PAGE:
In the wake of “next big thing” concepts like the Internet of things (IoT) and big data, even analog farmers cannot escape the onslaught of aggressive salespersons trying to hook them on related products. On paper and in theory, the plethora of sensors, software, and embedded interface systems offered under the banner of agriculture technology, agtech for short, all seem logical extensions of current farming practices. However, farmers may not be very interested.
In a July 2016 article in Fortune magazine titled “The E-Harvest”, editor Jennifer Alsever points out that investment in agtech is escalating, but asks are the farmers buying it. She points out certain examples where many of the new technologies are not viable on the farm.
One example is a system of sensors and software that would track a lot of the farmer’s necessary data such as fuel usage, pesticide and fertilizing schedules, yield data, etc. The system would cost the user about $25K per machine and the farmer would not own the collected data. How that works out about the data is a mystery, but be that as it may.
Other stories involve large investments in systems that work for a while before sensors planted in the fields start to fail. Horror stories involving startup companies that sell costly systems then either fold or change directions, leaving the farmer with a tone of useless “next big things”.
Then there are the simplest reasons why some farmers are not in a hurry to embrace emerging technologies. First, the technology in question may be far more than is necessary and/or more complex than the farmer’s needs. Second, farmers are skeptical because they cannot afford to experiment on a harvest that fails, causing a year or more’s loss of income.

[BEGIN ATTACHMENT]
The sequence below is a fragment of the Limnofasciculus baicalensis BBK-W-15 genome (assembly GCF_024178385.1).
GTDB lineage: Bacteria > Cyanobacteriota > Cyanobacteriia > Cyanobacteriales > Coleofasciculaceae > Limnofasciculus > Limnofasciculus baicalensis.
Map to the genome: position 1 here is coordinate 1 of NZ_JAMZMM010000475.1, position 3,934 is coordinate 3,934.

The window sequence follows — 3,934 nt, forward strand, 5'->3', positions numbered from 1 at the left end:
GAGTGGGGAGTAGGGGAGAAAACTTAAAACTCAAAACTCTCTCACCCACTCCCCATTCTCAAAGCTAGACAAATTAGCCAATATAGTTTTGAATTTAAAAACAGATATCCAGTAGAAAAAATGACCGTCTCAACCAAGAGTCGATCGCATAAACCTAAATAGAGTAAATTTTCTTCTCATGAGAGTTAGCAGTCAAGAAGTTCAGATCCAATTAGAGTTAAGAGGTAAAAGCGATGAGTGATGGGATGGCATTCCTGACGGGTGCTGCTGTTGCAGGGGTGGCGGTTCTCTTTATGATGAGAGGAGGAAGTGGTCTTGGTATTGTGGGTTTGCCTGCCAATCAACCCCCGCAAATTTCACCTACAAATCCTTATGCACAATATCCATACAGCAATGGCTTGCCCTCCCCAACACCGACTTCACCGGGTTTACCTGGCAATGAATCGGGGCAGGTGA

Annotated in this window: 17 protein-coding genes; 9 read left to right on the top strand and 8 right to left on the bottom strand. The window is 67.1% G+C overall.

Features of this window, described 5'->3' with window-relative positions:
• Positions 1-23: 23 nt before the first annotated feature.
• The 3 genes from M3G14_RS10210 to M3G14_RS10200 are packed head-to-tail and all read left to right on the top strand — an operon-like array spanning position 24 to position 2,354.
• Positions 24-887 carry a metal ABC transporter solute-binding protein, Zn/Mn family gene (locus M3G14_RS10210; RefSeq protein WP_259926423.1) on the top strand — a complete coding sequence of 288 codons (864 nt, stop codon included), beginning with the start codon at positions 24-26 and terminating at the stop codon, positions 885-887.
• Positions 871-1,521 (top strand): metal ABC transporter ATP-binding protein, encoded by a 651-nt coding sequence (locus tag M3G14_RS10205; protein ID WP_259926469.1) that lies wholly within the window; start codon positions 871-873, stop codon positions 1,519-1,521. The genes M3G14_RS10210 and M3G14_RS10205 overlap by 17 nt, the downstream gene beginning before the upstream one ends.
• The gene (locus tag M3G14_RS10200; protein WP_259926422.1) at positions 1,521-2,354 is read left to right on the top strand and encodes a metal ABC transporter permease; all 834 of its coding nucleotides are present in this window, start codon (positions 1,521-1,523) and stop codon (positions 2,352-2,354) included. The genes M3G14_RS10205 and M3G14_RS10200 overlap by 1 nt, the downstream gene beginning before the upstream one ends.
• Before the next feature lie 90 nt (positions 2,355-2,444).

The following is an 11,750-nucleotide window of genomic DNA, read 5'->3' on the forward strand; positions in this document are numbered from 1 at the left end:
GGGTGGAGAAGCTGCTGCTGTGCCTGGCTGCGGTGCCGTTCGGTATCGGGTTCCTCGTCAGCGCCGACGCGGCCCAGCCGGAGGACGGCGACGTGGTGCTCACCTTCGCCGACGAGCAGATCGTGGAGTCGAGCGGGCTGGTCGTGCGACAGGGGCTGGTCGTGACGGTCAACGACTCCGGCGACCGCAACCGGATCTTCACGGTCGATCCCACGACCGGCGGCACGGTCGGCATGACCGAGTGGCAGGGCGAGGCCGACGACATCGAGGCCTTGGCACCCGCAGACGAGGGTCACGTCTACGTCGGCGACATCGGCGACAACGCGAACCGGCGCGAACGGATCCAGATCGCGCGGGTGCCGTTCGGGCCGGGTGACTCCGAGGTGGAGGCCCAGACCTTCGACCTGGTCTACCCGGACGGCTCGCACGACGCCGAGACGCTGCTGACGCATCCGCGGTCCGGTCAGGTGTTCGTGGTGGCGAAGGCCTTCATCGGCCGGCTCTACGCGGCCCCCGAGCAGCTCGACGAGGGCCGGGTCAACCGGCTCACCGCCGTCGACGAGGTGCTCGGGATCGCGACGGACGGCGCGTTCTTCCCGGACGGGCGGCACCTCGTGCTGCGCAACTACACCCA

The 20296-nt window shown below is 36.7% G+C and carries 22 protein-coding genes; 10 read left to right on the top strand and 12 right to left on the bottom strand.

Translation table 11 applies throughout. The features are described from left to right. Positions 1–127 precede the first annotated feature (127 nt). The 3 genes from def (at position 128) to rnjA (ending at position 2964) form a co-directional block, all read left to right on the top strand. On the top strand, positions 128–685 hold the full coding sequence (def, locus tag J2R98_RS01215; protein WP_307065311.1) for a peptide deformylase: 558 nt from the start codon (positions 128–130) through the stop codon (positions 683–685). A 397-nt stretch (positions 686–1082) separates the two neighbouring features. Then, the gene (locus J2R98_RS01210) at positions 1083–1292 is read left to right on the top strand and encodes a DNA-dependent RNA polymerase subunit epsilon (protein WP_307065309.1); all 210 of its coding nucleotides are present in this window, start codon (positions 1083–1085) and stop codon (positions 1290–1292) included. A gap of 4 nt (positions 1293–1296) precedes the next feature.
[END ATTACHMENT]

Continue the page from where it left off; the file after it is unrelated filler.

It all makes sense, and erring on the side of caution is not always a bad thing. However, the outlook for agtech innovation and sales is quite bright. There are numerous success stories out there, one of them being Libelium’s Waspmote system. The low-power system includes sensors for temperature, humidity, pH, and other parameters, sensor boards, software for cloud computing and data collection, and a wireless interface for remote programming, monitoring, and data collection.
Libelium’s Waspmote system
One other aspect that’s sort of glanced over is how a lot of farmers are more “hands-on” involved with agriculture and tend to stick with methods they know that work. Some are not as tech savvy as those in other disciplines and arts and tend to shy away from any undue complexities. They know all too well that computers and software work great until you really need them to.
Farmers like to stick with methods known to work.
In a lot of cases, as per Ms. Alsever’s article, a growing number of farm workers speak little or no English, making it difficult to train them in the use of complex technologies. Also, that training can be quite costly on a number of levels.
Migrant farm workers are slow in learning new tech due to language barriers.
But investments still accelerate in the agtech market. Some think that there may be a bubble forming that may likely burst depending on acceptance or whichever way the economy goes impingent on upcoming elections, another “big thing” we can’t escape from. Either way, we’ll have to wait and see. In the meanwhile, we can fantasize about IoT-enabled rutabagas. ~MD